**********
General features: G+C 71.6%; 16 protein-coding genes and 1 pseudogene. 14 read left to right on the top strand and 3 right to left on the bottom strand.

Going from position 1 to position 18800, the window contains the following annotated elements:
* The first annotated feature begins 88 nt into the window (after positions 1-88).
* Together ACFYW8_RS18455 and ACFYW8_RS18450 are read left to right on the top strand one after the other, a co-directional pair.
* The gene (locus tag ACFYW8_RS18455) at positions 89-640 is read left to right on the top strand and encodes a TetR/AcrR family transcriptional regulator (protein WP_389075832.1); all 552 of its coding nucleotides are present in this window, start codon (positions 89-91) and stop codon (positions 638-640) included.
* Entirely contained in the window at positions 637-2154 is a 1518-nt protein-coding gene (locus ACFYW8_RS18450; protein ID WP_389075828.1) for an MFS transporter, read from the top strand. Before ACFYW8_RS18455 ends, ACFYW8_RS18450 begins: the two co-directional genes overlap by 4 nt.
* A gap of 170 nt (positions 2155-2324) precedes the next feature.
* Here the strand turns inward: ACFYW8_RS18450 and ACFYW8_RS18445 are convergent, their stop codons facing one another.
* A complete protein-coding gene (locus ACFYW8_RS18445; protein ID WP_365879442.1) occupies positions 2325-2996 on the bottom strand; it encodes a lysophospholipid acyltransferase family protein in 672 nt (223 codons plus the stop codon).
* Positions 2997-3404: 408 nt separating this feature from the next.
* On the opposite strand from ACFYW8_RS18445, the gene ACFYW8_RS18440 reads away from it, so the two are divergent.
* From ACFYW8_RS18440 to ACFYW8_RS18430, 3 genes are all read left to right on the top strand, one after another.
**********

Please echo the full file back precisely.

General features: G+C 71.6%; 16 protein-coding genes and 1 pseudogene. 14 read left to right on the top strand and 3 right to left on the bottom strand.

Going from position 1 to position 18800, the window contains the following annotated elements:
* The first annotated feature begins 88 nt into the window (after positions 1-88).
* Together ACFYW8_RS18455 and ACFYW8_RS18450 are read left to right on the top strand one after the other, a co-directional pair.
* The gene (locus tag ACFYW8_RS18455) at positions 89-640 is read left to right on the top strand and encodes a TetR/AcrR family transcriptional regulator (protein WP_389075832.1); all 552 of its coding nucleotides are present in this window, start codon (positions 89-91) and stop codon (positions 638-640) included.
* Entirely contained in the window at positions 637-2154 is a 1518-nt protein-coding gene (locus ACFYW8_RS18450; protein ID WP_389075828.1) for an MFS transporter, read from the top strand. Before ACFYW8_RS18455 ends, ACFYW8_RS18450 begins: the two co-directional genes overlap by 4 nt.
* A gap of 170 nt (positions 2155-2324) precedes the next feature.
* Here the strand turns inward: ACFYW8_RS18450 and ACFYW8_RS18445 are convergent, their stop codons facing one another.
* A complete protein-coding gene (locus ACFYW8_RS18445; protein ID WP_365879442.1) occupies positions 2325-2996 on the bottom strand; it encodes a lysophospholipid acyltransferase family protein in 672 nt (223 codons plus the stop codon).
* Positions 2997-3404: 408 nt separating this feature from the next.
* On the opposite strand from ACFYW8_RS18445, the gene ACFYW8_RS18440 reads away from it, so the two are divergent.
* From ACFYW8_RS18440 to ACFYW8_RS18430, 3 genes are all read left to right on the top strand, one after another.